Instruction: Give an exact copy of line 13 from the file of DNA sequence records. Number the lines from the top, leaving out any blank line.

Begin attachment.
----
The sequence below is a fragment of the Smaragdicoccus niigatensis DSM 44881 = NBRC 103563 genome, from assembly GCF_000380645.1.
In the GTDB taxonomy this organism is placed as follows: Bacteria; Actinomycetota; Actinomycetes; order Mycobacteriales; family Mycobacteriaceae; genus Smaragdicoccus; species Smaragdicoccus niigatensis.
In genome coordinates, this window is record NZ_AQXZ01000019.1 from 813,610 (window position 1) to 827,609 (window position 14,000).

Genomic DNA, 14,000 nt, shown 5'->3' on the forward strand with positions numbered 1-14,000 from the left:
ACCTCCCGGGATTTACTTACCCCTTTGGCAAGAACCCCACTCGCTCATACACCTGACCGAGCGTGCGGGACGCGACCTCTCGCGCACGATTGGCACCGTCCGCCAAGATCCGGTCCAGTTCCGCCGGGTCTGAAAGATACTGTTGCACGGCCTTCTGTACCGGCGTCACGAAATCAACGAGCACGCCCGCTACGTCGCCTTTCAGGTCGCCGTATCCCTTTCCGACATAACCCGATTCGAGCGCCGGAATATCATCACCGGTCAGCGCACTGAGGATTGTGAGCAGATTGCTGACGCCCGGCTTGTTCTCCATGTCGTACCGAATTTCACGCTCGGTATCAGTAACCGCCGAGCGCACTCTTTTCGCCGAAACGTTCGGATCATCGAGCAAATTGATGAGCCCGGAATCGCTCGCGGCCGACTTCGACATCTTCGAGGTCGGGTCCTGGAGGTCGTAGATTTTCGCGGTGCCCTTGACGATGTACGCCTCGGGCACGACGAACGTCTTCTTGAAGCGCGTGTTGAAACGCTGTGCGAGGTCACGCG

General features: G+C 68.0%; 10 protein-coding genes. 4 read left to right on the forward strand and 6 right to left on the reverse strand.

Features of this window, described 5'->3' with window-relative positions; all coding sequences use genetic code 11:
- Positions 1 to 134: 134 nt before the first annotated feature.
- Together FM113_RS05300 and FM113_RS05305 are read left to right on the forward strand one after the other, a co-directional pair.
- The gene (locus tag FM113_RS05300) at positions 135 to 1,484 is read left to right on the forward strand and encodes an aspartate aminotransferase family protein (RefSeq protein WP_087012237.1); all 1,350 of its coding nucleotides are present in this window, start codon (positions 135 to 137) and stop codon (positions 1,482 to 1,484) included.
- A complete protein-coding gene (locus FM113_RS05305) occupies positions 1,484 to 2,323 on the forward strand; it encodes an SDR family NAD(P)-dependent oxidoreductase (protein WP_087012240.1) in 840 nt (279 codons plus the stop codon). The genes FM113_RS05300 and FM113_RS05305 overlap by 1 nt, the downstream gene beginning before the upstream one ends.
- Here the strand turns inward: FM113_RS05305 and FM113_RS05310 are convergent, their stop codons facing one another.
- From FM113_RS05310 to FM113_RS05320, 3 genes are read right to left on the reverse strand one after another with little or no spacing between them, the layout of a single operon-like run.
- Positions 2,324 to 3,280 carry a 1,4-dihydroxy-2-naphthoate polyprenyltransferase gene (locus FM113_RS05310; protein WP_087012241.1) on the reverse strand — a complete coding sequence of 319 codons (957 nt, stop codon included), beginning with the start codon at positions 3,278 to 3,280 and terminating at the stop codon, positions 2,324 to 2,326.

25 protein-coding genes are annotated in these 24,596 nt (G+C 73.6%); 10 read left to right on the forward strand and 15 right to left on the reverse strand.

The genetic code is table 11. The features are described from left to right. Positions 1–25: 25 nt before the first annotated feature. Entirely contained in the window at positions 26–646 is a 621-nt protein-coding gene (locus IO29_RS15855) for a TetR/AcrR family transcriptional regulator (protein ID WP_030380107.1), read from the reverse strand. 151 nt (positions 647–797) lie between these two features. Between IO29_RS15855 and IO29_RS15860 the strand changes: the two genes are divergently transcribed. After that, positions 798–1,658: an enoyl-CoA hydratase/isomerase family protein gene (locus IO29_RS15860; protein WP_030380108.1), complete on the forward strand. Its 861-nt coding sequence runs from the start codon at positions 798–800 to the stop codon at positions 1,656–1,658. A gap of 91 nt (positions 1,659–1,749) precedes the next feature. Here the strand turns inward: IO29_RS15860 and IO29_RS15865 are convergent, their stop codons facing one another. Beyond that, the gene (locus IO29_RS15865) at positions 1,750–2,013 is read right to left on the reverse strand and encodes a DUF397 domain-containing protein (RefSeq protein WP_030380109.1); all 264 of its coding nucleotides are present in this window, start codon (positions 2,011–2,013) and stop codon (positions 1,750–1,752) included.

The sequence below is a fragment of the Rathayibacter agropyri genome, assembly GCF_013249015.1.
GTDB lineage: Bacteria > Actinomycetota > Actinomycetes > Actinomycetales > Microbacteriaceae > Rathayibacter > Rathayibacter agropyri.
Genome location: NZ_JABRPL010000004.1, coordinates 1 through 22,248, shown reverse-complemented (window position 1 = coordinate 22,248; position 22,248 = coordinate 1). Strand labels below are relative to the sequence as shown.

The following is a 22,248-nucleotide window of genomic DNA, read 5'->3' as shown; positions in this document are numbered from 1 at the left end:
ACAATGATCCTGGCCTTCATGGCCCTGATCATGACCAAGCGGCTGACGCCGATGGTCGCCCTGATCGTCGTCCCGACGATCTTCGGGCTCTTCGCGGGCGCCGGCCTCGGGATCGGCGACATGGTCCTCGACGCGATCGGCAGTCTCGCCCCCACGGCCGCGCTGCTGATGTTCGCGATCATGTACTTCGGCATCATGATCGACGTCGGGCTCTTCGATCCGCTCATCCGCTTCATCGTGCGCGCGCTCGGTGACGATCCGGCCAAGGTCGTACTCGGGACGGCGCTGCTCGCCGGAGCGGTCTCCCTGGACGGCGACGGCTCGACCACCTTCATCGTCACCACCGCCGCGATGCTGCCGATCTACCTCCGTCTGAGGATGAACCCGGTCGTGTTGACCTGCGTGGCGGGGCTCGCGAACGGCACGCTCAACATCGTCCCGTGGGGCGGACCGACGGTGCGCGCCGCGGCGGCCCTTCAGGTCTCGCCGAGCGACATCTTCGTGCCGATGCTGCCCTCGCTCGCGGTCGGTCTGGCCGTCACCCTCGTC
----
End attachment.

- From FM113_RS05310 to FM113_RS05320, 3 genes are read right to left on the reverse strand one after another with little or no spacing between them, the layout of a single operon-like run.